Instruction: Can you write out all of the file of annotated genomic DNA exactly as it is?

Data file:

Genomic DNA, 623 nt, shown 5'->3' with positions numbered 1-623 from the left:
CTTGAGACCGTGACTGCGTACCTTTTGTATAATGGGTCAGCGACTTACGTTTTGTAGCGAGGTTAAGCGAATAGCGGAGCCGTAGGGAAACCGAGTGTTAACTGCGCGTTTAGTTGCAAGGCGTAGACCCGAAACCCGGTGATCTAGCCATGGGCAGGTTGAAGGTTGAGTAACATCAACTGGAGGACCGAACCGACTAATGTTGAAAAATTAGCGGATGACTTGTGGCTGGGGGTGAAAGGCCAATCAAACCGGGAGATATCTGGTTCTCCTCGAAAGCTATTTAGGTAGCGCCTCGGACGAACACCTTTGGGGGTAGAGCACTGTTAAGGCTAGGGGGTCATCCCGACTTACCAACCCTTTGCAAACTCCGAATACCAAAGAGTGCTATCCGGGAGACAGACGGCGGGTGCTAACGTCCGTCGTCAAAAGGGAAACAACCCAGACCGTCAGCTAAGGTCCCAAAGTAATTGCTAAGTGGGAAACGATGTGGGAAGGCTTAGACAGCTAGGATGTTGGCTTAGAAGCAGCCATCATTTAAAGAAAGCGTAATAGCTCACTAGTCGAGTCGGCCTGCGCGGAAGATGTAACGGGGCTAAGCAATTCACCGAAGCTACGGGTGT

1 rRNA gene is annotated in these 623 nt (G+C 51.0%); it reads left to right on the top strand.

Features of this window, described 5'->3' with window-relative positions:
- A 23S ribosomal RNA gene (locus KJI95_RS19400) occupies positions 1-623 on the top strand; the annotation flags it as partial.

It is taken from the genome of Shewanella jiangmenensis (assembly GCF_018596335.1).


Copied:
Genomic DNA, 623 nt, shown 5'->3' with positions numbered 1-623 from the left:
CTTGAGACCGTGACTGCGTACCTTTTGTATAATGGGTCAGCGACTTACGTTTTGTAGCGAGGTTAAGCGAATAGCGGAGCCGTAGGGAAACCGAGTGTTAACTGCGCGTTTAGTTGCAAGGCGTAGACCCGAAACCCGGTGATCTAGCCATGGGCAGGTTGAAGGTTGAGTAACATCAACTGGAGGACCGAACCGACTAATGTTGAAAAATTAGCGGATGACTTGTGGCTGGGGGTGAAAGGCCAATCAAACCGGGAGATATCTGGTTCTCCTCGAAAGCTATTTAGGTAGCGCCTCGGACGAACACCTTTGGGGGTAGAGCACTGTTAAGGCTAGGGGGTCATCCCGACTTACCAACCCTTTGCAAACTCCGAATACCAAAGAGTGCTATCCGGGAGACAGACGGCGGGTGCTAACGTCCGTCGTCAAAAGGGAAACAACCCAGACCGTCAGCTAAGGTCCCAAAGTAATTGCTAAGTGGGAAACGATGTGGGAAGGCTTAGACAGCTAGGATGTTGGCTTAGAAGCAGCCATCATTTAAAGAAAGCGTAATAGCTCACTAGTCGAGTCGGCCTGCGCGGAAGATGTAACGGGGCTAAGCAATTCACCGAAGCTACGGGTGT

1 rRNA gene is annotated in these 623 nt (G+C 51.0%); it reads left to right on the top strand.

Features of this window, described 5'->3' with window-relative positions:
- A 23S ribosomal RNA gene (locus KJI95_RS19400) occupies positions 1-623 on the top strand; the annotation flags it as partial.

It is taken from the genome of Shewanella jiangmenensis (assembly GCF_018596335.1).